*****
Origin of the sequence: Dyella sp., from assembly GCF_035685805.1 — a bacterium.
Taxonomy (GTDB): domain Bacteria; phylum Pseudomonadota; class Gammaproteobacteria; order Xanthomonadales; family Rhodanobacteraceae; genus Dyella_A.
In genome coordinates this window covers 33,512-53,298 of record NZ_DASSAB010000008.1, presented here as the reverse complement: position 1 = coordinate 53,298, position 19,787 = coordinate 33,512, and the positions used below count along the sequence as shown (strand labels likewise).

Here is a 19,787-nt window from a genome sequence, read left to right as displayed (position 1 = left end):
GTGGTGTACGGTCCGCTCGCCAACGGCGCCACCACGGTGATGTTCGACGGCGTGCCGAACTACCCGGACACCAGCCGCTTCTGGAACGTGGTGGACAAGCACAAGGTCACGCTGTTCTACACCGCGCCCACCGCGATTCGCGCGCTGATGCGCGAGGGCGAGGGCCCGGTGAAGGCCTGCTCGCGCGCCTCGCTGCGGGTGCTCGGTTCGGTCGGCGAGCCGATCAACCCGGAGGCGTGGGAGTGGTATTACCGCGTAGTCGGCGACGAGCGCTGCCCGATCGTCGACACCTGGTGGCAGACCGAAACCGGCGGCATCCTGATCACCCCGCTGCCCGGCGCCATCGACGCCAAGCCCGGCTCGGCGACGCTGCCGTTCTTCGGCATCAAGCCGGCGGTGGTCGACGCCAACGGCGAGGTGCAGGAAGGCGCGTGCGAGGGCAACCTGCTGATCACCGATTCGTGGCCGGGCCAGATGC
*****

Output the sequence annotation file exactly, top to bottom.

Origin of the sequence: Dyella sp., from assembly GCF_035685805.1 — a bacterium.
Taxonomy (GTDB): domain Bacteria; phylum Pseudomonadota; class Gammaproteobacteria; order Xanthomonadales; family Rhodanobacteraceae; genus Dyella_A.
In genome coordinates this window covers 33,512-53,298 of record NZ_DASSAB010000008.1, presented here as the reverse complement: position 1 = coordinate 53,298, position 19,787 = coordinate 33,512, and the positions used below count along the sequence as shown (strand labels likewise).

Here is a 19,787-nt window from a genome sequence, read left to right as displayed (position 1 = left end):
GTGGTGTACGGTCCGCTCGCCAACGGCGCCACCACGGTGATGTTCGACGGCGTGCCGAACTACCCGGACACCAGCCGCTTCTGGAACGTGGTGGACAAGCACAAGGTCACGCTGTTCTACACCGCGCCCACCGCGATTCGCGCGCTGATGCGCGAGGGCGAGGGCCCGGTGAAGGCCTGCTCGCGCGCCTCGCTGCGGGTGCTCGGTTCGGTCGGCGAGCCGATCAACCCGGAGGCGTGGGAGTGGTATTACCGCGTAGTCGGCGACGAGCGCTGCCCGATCGTCGACACCTGGTGGCAGACCGAAACCGGCGGCATCCTGATCACCCCGCTGCCCGGCGCCATCGACGCCAAGCCCGGCTCGGCGACGCTGCCGTTCTTCGGCATCAAGCCGGCGGTGGTCGACGCCAACGGCGAGGTGCAGGAAGGCGCGTGCGAGGGCAACCTGCTGATCACCGATTCGTGGCCGGGCCAGATGC